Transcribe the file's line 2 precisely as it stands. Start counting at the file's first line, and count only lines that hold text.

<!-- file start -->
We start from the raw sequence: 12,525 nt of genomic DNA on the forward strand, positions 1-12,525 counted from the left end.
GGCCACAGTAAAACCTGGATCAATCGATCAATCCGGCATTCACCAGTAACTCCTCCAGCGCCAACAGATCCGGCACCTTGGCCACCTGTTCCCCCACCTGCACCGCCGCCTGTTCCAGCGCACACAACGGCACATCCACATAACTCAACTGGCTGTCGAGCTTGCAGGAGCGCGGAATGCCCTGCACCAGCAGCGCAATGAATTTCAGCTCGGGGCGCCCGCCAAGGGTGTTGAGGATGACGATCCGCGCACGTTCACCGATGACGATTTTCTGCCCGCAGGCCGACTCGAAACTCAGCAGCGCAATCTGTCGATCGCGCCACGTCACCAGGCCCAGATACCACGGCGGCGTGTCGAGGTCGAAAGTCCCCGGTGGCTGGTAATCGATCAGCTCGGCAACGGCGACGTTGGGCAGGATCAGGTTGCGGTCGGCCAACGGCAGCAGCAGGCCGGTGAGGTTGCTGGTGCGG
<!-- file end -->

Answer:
GGCCACAGTAAAACCTGGATCAATCGATCAATCCGGCATTCACCAGTAACTCCTCCAGCGCCAACAGATCCGGCACCTTGGCCACCTGTTCCCCCACCTGCACCGCCGCCTGTTCCAGCGCACACAACGGCACATCCACATAACTCAACTGGCTGTCGAGCTTGCAGGAGCGCGGAATGCCCTGCACCAGCAGCGCAATGAATTTCAGCTCGGGGCGCCCGCCAAGGGTGTTGAGGATGACGATCCGCGCACGTTCACCGATGACGATTTTCTGCCCGCAGGCCGACTCGAAACTCAGCAGCGCAATCTGTCGATCGCGCCACGTCACCAGGCCCAGATACCACGGCGGCGTGTCGAGGTCGAAAGTCCCCGGTGGCTGGTAATCGATCAGCTCGGCAACGGCGACGTTGGGCAGGATCAGGTTGCGGTCGGCCAACGGCAGCAGCAGGCCGGTGAGGTTGCTGGTGCGG